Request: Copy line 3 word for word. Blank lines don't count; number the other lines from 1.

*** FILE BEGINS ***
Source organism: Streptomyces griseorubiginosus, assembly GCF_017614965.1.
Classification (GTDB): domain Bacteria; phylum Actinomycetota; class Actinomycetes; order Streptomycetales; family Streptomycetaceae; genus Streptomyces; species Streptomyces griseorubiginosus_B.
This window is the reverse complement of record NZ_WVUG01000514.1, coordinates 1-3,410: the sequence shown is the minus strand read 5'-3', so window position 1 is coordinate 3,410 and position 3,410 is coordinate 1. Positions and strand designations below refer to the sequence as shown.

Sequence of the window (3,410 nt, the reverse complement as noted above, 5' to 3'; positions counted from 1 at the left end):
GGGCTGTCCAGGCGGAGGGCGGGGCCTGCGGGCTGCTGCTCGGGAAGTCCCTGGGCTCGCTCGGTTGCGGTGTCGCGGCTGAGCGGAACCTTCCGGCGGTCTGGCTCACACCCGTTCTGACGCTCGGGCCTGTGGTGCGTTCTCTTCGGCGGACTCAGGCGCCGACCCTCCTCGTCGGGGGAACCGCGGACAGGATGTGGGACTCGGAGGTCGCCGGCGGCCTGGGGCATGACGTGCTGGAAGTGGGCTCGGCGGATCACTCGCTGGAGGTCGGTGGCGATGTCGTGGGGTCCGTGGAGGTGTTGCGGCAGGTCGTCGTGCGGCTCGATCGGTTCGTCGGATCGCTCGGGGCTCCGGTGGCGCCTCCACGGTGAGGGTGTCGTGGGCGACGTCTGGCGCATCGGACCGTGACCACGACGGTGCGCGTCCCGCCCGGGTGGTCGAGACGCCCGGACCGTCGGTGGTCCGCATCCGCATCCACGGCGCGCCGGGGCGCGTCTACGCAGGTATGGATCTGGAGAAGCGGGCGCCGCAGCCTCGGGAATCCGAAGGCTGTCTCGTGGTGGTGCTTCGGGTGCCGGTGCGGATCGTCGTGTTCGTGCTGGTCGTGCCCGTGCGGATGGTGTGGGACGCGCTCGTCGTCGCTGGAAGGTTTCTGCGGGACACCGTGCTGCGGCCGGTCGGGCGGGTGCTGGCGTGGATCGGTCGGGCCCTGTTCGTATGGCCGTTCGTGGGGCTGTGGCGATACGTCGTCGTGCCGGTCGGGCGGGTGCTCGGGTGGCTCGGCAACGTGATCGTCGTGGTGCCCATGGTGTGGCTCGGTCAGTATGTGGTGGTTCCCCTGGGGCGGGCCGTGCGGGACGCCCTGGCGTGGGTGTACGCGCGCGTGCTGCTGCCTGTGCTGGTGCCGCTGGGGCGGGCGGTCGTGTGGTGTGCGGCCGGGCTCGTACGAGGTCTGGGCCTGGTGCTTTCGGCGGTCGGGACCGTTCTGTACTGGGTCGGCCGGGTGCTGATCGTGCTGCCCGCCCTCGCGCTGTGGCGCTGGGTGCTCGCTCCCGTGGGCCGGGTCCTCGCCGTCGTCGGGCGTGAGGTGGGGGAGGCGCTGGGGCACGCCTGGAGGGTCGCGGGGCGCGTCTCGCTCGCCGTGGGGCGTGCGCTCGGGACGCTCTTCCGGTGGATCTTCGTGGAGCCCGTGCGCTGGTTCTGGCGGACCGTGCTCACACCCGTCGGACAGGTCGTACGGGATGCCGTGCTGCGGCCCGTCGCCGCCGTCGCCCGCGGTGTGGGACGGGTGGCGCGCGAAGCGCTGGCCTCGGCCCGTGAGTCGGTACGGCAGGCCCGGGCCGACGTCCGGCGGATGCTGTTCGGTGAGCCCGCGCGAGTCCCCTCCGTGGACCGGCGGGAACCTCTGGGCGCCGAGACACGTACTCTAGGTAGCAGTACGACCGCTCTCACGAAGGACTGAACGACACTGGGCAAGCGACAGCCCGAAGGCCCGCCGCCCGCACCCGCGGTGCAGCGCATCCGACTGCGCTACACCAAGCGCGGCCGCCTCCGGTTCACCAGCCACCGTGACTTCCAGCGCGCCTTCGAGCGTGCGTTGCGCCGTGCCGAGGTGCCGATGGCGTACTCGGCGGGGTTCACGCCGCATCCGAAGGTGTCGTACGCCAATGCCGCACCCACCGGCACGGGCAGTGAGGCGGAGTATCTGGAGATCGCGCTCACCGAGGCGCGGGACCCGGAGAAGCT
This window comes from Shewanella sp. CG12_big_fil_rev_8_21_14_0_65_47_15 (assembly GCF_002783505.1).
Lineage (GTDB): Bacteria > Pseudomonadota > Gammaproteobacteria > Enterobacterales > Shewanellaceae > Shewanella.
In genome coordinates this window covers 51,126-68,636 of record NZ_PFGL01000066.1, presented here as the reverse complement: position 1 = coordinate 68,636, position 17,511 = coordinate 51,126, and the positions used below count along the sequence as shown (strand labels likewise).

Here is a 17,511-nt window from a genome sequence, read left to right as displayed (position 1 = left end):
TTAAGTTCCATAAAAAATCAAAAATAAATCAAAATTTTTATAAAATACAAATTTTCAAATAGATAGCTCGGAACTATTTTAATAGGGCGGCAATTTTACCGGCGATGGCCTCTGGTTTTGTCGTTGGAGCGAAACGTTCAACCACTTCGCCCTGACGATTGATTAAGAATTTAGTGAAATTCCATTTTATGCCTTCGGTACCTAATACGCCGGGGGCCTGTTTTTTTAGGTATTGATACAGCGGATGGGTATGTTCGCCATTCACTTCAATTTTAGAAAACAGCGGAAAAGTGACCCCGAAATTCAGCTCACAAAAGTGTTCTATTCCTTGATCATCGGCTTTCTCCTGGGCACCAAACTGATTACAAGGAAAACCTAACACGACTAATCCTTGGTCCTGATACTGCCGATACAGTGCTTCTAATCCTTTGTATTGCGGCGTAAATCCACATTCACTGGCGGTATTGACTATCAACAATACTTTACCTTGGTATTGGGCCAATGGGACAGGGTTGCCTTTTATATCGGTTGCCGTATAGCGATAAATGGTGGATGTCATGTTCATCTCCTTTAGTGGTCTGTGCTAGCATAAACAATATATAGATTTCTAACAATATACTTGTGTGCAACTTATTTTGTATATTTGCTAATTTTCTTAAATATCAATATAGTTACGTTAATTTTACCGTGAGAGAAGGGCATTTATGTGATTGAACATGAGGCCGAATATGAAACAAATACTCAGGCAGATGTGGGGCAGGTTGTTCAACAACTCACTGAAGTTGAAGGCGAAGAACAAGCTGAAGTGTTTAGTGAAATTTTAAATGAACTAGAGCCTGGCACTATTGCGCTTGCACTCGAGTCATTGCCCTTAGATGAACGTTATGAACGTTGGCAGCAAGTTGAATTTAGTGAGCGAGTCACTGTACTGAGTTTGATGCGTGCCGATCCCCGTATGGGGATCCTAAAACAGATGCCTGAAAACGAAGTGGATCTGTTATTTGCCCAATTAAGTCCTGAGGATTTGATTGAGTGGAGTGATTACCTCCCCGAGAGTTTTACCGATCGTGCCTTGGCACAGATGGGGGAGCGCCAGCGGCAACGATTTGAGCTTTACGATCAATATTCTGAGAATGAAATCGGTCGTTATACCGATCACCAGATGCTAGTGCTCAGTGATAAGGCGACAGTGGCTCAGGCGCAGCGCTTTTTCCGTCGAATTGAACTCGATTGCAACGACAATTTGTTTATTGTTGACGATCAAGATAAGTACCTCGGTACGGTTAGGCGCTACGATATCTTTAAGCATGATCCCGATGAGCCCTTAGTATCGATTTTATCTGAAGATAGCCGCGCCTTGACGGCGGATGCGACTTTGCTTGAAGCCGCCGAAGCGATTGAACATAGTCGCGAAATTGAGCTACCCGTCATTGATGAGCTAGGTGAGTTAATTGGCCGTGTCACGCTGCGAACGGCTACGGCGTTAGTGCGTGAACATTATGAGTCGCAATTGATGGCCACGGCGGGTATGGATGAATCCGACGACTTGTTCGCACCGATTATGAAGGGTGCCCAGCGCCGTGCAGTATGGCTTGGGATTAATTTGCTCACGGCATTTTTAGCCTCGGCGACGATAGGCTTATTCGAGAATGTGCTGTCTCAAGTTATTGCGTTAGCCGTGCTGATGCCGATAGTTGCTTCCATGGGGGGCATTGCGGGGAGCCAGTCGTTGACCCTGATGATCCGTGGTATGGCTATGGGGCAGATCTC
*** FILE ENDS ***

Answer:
This window is the reverse complement of record NZ_WVUG01000514.1, coordinates 1-3,410: the sequence shown is the minus strand read 5'-3', so window position 1 is coordinate 3,410 and position 3,410 is coordinate 1. Positions and strand designations below refer to the sequence as shown.